We talked to Sneh Parmar of Lucky on how they are turning big-box retailers into brand’s fulfillment center and here is what he said.
First of all, how are you and your family doing in these COVID-19 times?
Sneh Parmar: My family and I are doing well during these times. We were fortunate to take precautions early and started working from home when the news first came about the pandemic. We have since followed the rules and wear a mask whenever leaving home.
Tell us about you, your career, how you founded Lucky.
Sneh Parmar: I grew up in a suburb of Atlanta, Georgia, and spend most of my life there. I moved around a bit in the southeast; however, I eventually ended back in Atlanta to attend Georgia Tech for college. While there, I had my first experience with entrepreneurship and fell in love with the idea of building something from nothing. The pure passion, grit, and challenges the entrepreneurs I met with showed me that you could do what you really care about while providing value for others.
After college, I started an accelerator with a mentor called CyberLaunch focused on machine learning and cybersecurity companies. There I had the opportunity to work with multiple startups at different stages and learned how to approach different growth stages.
Then I left the accelerator to join a think tank marketing agency leading the consumer purchasing behavior team, where I really got interested in the commerce industry. With everything happening due to COVID, commerce was one of the most impacted industries providing change opportunities. I realized that the commerce industry was extremely antiquated and broken because retailers and brands were competing with one another to acquire the same customer. My co-founder and I worked together to create Lucky, a commerce platform that enables eCommerce brands to utilize their wholesale partners as retail distribution locations. Lucky is creating a completely new commerce model in which both retailers and brands work together to provide the best experience for the customer. In essence, a customer can now shop directly on the brand’s website and then have the option to pick up the product or get it delivered from the closest retailer near the customer.
How does Lucky innovate?
Sneh Parmar: It starts with caring about our partners, customers, and employees. We believe that the best way to innovate is by understanding the needs of the people that talk about it and face the problem the most. Our retail partners face an unprecedented challenge right now, and we do our best to speak with them often and provide value as much as possible, even if it’s not directly with our own company. Our customers are the company’s lifeblood, so we ask them how they think they could do better in this market and what else we could do to help. And of course, our employees, who are constantly working to serve our customers are key. They help us understand from their point of view what it takes to create value for these customers and how they would streamline the solution to make it easier for everyone involved.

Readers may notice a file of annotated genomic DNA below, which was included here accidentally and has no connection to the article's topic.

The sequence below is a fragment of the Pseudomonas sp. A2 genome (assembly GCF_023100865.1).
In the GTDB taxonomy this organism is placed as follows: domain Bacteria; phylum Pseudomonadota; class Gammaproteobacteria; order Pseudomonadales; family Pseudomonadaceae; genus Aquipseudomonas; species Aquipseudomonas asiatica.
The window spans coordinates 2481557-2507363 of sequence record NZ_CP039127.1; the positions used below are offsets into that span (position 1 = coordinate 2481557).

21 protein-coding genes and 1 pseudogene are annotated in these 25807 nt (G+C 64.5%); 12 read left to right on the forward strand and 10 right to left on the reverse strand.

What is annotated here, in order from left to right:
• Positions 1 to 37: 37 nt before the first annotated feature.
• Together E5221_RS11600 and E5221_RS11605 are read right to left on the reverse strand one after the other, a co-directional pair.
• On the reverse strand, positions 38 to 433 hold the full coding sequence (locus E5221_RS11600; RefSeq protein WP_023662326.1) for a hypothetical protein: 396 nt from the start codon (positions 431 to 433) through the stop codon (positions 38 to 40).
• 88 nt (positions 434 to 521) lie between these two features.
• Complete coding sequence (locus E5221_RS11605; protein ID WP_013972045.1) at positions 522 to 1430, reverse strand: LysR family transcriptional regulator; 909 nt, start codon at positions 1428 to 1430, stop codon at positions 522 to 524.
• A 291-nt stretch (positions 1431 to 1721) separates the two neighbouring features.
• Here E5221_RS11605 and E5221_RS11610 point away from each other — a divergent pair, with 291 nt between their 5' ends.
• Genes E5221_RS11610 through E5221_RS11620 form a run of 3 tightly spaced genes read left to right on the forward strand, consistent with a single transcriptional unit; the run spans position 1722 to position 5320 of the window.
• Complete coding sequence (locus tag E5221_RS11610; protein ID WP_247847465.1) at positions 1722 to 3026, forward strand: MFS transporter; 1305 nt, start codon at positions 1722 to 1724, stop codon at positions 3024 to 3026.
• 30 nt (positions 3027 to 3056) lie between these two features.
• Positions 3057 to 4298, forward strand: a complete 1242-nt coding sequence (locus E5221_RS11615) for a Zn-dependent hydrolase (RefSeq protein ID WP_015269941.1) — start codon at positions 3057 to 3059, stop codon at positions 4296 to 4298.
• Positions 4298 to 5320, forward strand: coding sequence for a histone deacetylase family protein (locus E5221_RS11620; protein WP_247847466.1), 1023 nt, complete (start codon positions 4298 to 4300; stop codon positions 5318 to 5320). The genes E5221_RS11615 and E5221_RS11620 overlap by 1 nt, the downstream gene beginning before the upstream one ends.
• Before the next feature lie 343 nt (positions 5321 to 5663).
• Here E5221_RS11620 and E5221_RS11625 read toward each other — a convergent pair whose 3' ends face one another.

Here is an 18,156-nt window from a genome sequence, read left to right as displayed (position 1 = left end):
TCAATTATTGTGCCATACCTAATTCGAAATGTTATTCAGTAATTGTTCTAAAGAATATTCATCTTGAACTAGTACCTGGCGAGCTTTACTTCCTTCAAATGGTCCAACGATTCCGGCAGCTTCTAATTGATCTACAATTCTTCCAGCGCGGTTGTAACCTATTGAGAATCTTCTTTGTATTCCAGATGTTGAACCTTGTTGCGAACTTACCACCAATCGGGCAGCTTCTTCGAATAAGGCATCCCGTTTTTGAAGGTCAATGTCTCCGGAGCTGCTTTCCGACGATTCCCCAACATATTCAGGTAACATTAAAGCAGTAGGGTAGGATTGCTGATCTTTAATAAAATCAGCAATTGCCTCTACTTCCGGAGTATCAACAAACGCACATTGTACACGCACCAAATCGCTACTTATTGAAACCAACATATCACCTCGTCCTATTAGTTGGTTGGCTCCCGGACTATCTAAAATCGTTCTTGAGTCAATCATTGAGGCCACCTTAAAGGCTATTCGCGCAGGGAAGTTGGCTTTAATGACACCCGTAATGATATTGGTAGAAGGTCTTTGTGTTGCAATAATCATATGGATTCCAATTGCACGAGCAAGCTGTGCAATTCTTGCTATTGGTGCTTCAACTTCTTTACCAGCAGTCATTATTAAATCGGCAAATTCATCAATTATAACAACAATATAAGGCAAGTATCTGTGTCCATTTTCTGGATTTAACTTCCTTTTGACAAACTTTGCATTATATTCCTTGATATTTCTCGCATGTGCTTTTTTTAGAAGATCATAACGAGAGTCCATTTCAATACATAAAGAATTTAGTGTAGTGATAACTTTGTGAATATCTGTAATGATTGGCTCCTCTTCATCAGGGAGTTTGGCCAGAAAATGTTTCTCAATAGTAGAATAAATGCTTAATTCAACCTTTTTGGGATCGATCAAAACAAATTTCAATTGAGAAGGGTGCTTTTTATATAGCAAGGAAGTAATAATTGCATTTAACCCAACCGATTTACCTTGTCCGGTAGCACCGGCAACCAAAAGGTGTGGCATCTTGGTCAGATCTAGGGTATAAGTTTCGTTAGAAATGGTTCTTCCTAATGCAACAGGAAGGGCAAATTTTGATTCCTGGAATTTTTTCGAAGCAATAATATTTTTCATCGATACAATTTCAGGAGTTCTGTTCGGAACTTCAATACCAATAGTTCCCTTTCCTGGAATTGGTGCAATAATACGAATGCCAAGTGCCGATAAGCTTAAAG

How the coronavirus pandemic affects your business, and how are you coping?
Sneh Parmar: The pandemic, as unfortunate as it is, was actually one of the key drivers of our business. Due to the pandemic’s effect on retailers and eCommerce brands’ logistics, our platform has become a necessary tool to enable better customer experiences, lower costs for brands, and increase foot traffic for retailers. We are leveraging this shift in the market to continue pushing harder as we grow.
Did you have to make difficult choices, and what are the lessons learned?
Sneh Parmar: We did have to make difficult choices to determine how to approach retailers in this tense climate and when to be pushy and when to back up. This learning curve to understand our partners and customers more helps us become more than just a technology company. We are a community of retailers and brands that work together first and then a technology company that provides the tools for both sides to succeed.
How do you deal with stress and anxiety? How do you project yourself and Lucky in the future?
Sneh Parmar: I personally enjoy meditating and writing my thoughts down. I’ve realized that even 5 minutes of meditation every day does wonders for your mental health and critical thinking skills. I’m also a strong believer in projecting your thoughts into reality, and writing things down is 100x a better way of projecting your own reality than just picturing it in your head. There’s a ton of research out there that shows that when you write down what you want, you are subconsciously telling yourself to focus on those goals through every task you do.
Your final thoughts?
Sneh Parmar: I think everyone can agree that this year was most unexpected; however, I like to look at things from a positive light. The last significant stress the world was put on was during the 2008 financial crisis that affected people everywhere, regardless of where you lived. As rough as it might have been, we saw some amazing companies coming from that state of emergency. I think in the next 3-5 years, we will see some major companies that will change the world that was born from necessity during these unfortunate times. I also have seen that people now are more sympathetic and respectful of each other than ever before, which I think is a great consequence of the pandemic.
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